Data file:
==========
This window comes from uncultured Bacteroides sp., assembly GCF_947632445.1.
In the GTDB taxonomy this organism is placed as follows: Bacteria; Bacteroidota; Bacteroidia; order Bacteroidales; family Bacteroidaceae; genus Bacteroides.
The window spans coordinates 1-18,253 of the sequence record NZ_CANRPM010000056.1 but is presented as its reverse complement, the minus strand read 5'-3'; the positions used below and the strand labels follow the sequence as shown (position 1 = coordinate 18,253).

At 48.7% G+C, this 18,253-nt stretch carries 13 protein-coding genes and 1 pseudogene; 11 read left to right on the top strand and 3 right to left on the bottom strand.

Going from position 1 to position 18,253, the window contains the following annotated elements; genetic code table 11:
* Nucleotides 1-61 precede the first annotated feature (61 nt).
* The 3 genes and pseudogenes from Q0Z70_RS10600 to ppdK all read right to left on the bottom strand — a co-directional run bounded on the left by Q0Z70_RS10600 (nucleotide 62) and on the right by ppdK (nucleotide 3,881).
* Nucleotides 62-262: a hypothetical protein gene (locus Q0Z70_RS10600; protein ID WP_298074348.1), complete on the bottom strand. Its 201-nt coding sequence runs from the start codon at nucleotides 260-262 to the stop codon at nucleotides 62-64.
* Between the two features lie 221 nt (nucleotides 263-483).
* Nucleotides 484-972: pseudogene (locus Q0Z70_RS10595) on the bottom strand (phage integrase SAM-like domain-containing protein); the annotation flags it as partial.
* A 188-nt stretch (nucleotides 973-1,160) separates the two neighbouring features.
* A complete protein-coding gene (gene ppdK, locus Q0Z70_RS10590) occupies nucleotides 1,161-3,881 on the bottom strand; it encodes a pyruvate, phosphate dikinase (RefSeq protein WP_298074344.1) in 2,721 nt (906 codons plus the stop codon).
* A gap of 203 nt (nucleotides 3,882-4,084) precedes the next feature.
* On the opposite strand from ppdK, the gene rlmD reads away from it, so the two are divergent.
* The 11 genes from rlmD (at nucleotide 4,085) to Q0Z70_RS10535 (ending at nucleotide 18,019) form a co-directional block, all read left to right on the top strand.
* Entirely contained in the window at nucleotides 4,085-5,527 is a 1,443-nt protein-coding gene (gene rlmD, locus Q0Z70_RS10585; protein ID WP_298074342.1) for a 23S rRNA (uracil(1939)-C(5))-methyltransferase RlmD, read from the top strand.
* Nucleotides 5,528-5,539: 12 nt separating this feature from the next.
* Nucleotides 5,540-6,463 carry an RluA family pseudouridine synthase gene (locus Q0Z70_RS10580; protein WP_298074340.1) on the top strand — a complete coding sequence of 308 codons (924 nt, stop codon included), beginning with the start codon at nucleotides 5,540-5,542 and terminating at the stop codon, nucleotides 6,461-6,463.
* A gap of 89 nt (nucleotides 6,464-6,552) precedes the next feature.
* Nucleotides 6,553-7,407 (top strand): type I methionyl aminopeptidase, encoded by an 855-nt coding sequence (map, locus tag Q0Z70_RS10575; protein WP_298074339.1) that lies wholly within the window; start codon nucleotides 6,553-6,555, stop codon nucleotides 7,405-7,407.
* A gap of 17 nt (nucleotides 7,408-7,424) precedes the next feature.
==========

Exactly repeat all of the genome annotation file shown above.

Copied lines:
This window comes from uncultured Bacteroides sp., assembly GCF_947632445.1.
In the GTDB taxonomy this organism is placed as follows: Bacteria; Bacteroidota; Bacteroidia; order Bacteroidales; family Bacteroidaceae; genus Bacteroides.
The window spans coordinates 1-18,253 of the sequence record NZ_CANRPM010000056.1 but is presented as its reverse complement, the minus strand read 5'-3'; the positions used below and the strand labels follow the sequence as shown (position 1 = coordinate 18,253).

At 48.7% G+C, this 18,253-nt stretch carries 13 protein-coding genes and 1 pseudogene; 11 read left to right on the top strand and 3 right to left on the bottom strand.

Going from position 1 to position 18,253, the window contains the following annotated elements; genetic code table 11:
* Nucleotides 1-61 precede the first annotated feature (61 nt).
* The 3 genes and pseudogenes from Q0Z70_RS10600 to ppdK all read right to left on the bottom strand — a co-directional run bounded on the left by Q0Z70_RS10600 (nucleotide 62) and on the right by ppdK (nucleotide 3,881).
* Nucleotides 62-262: a hypothetical protein gene (locus Q0Z70_RS10600; protein ID WP_298074348.1), complete on the bottom strand. Its 201-nt coding sequence runs from the start codon at nucleotides 260-262 to the stop codon at nucleotides 62-64.
* Between the two features lie 221 nt (nucleotides 263-483).
* Nucleotides 484-972: pseudogene (locus Q0Z70_RS10595) on the bottom strand (phage integrase SAM-like domain-containing protein); the annotation flags it as partial.
* A 188-nt stretch (nucleotides 973-1,160) separates the two neighbouring features.
* A complete protein-coding gene (gene ppdK, locus Q0Z70_RS10590) occupies nucleotides 1,161-3,881 on the bottom strand; it encodes a pyruvate, phosphate dikinase (RefSeq protein WP_298074344.1) in 2,721 nt (906 codons plus the stop codon).
* A gap of 203 nt (nucleotides 3,882-4,084) precedes the next feature.
* On the opposite strand from ppdK, the gene rlmD reads away from it, so the two are divergent.
* The 11 genes from rlmD (at nucleotide 4,085) to Q0Z70_RS10535 (ending at nucleotide 18,019) form a co-directional block, all read left to right on the top strand.
* Entirely contained in the window at nucleotides 4,085-5,527 is a 1,443-nt protein-coding gene (gene rlmD, locus Q0Z70_RS10585; protein ID WP_298074342.1) for a 23S rRNA (uracil(1939)-C(5))-methyltransferase RlmD, read from the top strand.
* Nucleotides 5,528-5,539: 12 nt separating this feature from the next.
* Nucleotides 5,540-6,463 carry an RluA family pseudouridine synthase gene (locus Q0Z70_RS10580; protein WP_298074340.1) on the top strand — a complete coding sequence of 308 codons (924 nt, stop codon included), beginning with the start codon at nucleotides 5,540-5,542 and terminating at the stop codon, nucleotides 6,461-6,463.
* A gap of 89 nt (nucleotides 6,464-6,552) precedes the next feature.
* Nucleotides 6,553-7,407 (top strand): type I methionyl aminopeptidase, encoded by an 855-nt coding sequence (map, locus tag Q0Z70_RS10575; protein WP_298074339.1) that lies wholly within the window; start codon nucleotides 6,553-6,555, stop codon nucleotides 7,405-7,407.
* A gap of 17 nt (nucleotides 7,408-7,424) precedes the next feature.